I've quickly googled for an answer but could not not find/think of accurate search parameters.

I am teaching myself Java, but can't seem to find the meaning of a certain syntax.

public class Node<E>{
    E elem;
    Node<E> next, previous;

What does the <E> signify? I vaguely remember the arrow braces having something to do with vectors but based on the code above I get the feeling it has to do with enumerations.

Any assistance or clarification would be greatly appreciated. Thank you.

  • 9
    Google for "generics" – Dennis Meng Nov 28 '13 at 0:55
  • The title of your question gives little indication what it is about. Please consider renaming it, e.g. "What does the <E> syntax mean in Java?" – joeytwiddle Nov 28 '13 at 1:56
  • You are correct, how would I go about changing the title? I do not readily see the option to do so. – d.lanza38 Nov 28 '13 at 2:53
  • think the title's fine, "syntax" adds little. if you wanted to change, perhaps "what does the <E> in Node<E> mean in Java". @d.lanza38 click edit (under the tags, between share and flag) – ataulm Jul 17 '14 at 22:54

These are called Generics.

In general, these enable types (classes and interfaces) to be parameters when defining classes, interfaces and methods.

Using generics give many benefits over using non-generic code, as shown the following from Java's tutorial:

  • Stronger type checks at compile time. A Java compiler applies strong type checking to generic code and issues errors if the code violates type safety. Fixing compile-time errors is easier than fixing runtime errors, which can be difficult to find.

    For example:

    // without Generics
    List list = new ArrayList();
    // With Generics
    List<Integer> list = new ArrayList<Integer>();
    list.add("hello"); // will not compile
  • Enabling programmers to implement generic algorithms. By using generics, programmers can implement generic algorithms that work on collections of different types, can be customized, and are type safe and easier to read.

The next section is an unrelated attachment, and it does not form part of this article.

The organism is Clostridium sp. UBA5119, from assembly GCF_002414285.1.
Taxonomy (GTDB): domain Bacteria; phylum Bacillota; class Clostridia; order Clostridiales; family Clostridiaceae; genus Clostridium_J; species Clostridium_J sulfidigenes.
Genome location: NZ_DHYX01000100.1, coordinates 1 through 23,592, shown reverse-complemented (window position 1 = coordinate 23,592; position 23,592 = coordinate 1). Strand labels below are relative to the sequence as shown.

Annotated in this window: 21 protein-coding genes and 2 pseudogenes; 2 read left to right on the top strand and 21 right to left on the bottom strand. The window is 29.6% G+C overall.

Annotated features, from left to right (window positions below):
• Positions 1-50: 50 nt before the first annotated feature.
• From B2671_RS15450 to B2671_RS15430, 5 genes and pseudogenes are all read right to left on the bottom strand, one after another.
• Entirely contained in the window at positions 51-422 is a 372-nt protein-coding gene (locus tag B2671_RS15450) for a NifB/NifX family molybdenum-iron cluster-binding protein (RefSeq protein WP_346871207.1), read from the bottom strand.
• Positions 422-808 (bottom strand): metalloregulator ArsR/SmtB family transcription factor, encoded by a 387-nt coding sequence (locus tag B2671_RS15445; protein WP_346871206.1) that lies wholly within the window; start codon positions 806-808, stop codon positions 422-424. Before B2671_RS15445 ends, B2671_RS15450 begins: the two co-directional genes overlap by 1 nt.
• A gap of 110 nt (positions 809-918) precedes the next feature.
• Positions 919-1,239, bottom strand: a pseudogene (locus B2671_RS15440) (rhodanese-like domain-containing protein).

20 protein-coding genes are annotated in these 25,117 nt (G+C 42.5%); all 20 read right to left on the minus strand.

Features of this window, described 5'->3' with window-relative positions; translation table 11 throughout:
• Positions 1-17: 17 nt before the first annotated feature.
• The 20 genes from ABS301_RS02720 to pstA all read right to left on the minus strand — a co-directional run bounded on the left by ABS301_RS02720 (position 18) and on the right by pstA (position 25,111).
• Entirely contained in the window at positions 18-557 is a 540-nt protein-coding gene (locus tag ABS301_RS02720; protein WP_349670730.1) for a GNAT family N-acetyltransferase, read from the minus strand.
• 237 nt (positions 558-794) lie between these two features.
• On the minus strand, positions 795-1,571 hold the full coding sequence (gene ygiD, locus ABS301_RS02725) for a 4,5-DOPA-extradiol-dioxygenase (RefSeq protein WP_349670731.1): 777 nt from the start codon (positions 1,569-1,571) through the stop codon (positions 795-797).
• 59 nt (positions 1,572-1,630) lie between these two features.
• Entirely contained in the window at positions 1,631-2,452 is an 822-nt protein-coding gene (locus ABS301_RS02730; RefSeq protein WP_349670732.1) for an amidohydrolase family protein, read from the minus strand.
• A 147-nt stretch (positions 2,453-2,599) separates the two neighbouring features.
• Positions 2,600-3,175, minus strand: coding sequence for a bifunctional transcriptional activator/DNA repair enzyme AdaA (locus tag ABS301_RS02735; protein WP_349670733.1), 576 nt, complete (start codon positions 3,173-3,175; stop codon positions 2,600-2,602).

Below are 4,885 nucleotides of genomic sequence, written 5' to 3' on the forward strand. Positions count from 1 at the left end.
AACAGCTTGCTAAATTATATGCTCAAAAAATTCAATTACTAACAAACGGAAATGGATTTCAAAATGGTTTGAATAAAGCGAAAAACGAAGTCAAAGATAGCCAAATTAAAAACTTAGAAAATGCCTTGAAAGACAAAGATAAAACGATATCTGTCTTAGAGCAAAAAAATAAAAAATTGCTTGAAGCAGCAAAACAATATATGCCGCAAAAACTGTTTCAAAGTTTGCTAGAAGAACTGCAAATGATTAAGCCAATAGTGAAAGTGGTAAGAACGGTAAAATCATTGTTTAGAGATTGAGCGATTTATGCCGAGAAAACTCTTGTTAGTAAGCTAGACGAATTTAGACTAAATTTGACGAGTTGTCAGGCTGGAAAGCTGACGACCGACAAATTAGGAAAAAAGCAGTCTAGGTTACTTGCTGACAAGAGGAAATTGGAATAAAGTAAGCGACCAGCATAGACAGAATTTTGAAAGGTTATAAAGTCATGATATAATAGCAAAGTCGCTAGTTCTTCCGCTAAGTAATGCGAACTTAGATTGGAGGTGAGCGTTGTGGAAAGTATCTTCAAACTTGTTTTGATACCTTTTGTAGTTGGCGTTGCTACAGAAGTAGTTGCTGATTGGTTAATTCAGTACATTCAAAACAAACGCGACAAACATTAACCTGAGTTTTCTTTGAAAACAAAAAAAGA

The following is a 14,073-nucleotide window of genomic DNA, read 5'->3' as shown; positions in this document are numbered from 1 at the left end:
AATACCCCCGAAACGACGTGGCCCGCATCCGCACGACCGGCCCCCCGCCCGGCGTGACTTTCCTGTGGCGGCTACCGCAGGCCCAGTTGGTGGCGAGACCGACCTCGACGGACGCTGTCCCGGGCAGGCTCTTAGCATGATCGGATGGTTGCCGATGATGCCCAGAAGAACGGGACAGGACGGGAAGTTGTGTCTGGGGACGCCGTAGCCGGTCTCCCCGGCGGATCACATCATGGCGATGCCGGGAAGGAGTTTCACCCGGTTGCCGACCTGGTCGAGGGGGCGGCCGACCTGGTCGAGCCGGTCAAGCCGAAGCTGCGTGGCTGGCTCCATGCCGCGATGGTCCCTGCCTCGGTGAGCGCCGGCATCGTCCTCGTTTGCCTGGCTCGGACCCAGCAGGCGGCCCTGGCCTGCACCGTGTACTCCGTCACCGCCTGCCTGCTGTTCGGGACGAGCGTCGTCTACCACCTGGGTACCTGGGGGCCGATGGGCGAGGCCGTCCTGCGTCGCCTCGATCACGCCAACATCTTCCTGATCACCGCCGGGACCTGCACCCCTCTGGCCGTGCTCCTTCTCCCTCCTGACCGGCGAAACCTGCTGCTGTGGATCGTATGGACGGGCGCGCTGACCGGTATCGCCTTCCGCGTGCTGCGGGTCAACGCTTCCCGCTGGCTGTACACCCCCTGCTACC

• Elimination of casts.

    For example, the following code snippet without generics requires casting:

    List list = new ArrayList();
    String s = (String) list.get(0);

    When re-written to use generics, the code does not require casting:

    List<String> list = new ArrayList<String>();
    String s = list.get(0); // no cast

Here <E> denotes the type parameter of Node class .The type parameter defines that it can refer to any type (like String, Integer, Employee etc.). Java generics have type parameter naming conventions like following:

  1. T - Type
  2. E - Element
  3. K - Key

  4. N - Number

  5. V - Value

For example take the following scenerio

public class Node<E>{
   E elem;
   Node<E> next, previous;
class Test{
   Node<String> obj = new Node<>();

For the above scenerio, in background the Node class 'E' will reference the String type and class will be look like following

public class Node<String>{
   String elem;
   Node<String> next,previous;

Not only String you can also use Integer,Character,Employee etc as a type parameter.

You can use generics with Interface,method and constructor too.

For more about generics visit these:

https://www.journaldev.com/1663/java-generics-example-method-class-interface https://www.javatpoint.com/generics-in-java


Node imply 'Generics' class.

Refer : http://docs.oracle.com/javase/tutorial/java/generics/types.html


The is the java syntax way of indicating a Generic Type. Essentially this just means that it can be a Node object that can take on any type at all.

you should check this out for a good turorial on java generics

  • 1
    The wording is ambiguous- what does "take on" mean? – SimonT Nov 30 '13 at 0:21

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